Santiago de Compostela

Santiago de Compostela is the capital of Galicia, a region located in the northwest of the Iberian Peninsula. It is an inland municipality of around 100,000 inhabitants, with a large rural area and a medium-sized city. Compostela is an administrative, university and religious centre, a destination of intense pilgrimage since the Middle Ages and a World Heritage Site. The exceptionally well-preserved historic city is the heart of an urban centre with traditional districts, a large area of green spaces and newer neighbourhoods. With an economy centred on services, which seeks to diversify, it is a welcoming city, characterised by diversity and cultural activity, mainly in the Galician language.





A flagship destination forever marked by the visit of Empress Eugénie, Biarritz has always been a welcoming town, open to the world, which has succeeded in developing its economy and tourism, while preserving its architectural heritage and its exceptional natural environment, between the sea and the mountains. Today, people come here to enjoy the waves, the casino and the greens, as well as a rich cultural programme all year round.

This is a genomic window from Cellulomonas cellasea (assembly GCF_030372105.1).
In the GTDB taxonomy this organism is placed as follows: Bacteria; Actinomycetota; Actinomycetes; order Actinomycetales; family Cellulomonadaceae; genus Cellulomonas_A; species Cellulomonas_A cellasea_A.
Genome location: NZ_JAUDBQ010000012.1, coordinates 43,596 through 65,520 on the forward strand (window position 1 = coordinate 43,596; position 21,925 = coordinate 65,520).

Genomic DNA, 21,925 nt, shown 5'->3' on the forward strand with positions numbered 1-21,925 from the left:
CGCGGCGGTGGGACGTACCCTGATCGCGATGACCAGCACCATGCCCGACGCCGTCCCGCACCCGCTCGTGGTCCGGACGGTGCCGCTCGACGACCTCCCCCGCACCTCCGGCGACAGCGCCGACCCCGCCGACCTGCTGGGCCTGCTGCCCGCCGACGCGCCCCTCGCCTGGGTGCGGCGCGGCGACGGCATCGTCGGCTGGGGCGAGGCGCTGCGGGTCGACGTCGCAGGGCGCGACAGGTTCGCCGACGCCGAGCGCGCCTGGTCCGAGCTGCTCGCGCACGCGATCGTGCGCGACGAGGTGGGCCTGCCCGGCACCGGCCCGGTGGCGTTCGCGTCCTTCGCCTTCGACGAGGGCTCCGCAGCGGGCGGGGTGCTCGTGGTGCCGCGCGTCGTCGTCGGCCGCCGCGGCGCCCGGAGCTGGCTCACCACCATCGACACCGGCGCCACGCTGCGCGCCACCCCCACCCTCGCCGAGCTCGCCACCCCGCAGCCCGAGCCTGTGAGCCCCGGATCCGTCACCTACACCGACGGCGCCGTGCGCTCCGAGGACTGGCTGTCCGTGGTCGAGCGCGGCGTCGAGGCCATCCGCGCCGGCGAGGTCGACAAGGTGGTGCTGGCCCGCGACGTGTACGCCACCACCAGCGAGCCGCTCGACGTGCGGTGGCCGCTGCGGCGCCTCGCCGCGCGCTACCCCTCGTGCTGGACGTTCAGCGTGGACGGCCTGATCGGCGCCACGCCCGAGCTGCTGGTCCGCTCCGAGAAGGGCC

How to join the network

Who can join Atlantic Cities?     

Membership of Atlantic Cities is open to any municipality or urban area located on the European Atlantic facade, as defined by the European Commission, that is, including inland territories, and in the following four countries: Ireland, France, Spain and Portugal.

Other stakeholders (local and regional authorities, organisations, institutions) may also collaborate with the network by becoming observer members.

Membership fees

Download the membership fees here.

How to become a member?

To join the network, please contact the technical secretariat at the following e-mail addresses: